Never has the interdependence of our world been experienced by so many, so directly, so rapidly and so simultaneously. Our response to one threat, Covid-19, has unleashed a deluge of secondary and tertiary consequences that have swept across the globe faster than the virus itself. The butterfly effect has taken on new dimensions, as the reality of system interdependence at multiple levels has been brought directly into our homes and news feeds.

Students will be studying coronavirus for years. A systems lens can help us learn essential lessons. Covid-19 has provided many clear examples of effective systemic action, and stark lessons in the consequences of non-systemic thinking. Leaders and decision-makers everywhere are being compelled to think broader and deeper about causation and consequence. Decisions taken, even words spoken, without systemic awareness can have – indeed have had – profoundly damaging effects.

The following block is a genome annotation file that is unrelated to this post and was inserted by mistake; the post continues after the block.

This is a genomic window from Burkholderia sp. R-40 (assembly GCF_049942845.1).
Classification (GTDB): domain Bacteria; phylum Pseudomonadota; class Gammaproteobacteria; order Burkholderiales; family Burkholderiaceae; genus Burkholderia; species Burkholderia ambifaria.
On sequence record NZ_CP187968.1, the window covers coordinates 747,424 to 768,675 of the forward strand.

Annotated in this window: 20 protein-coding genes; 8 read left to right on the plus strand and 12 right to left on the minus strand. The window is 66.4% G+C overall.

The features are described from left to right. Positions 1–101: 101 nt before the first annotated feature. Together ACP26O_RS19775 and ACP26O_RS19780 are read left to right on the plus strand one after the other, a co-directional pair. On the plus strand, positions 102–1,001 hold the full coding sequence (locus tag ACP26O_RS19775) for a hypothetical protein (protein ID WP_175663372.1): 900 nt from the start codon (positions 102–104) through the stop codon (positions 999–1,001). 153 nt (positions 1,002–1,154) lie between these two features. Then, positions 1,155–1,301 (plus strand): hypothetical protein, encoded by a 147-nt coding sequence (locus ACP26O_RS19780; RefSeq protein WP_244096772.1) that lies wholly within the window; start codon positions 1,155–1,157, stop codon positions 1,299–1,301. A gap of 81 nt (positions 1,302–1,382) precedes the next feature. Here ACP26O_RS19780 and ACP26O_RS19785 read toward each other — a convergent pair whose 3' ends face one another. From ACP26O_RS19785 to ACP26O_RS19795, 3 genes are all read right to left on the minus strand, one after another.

This article discusses how systemic thinking, planning, action and leadership must now be mainstreamed – individually, organisationally, societally, across public, private and charity sectors.

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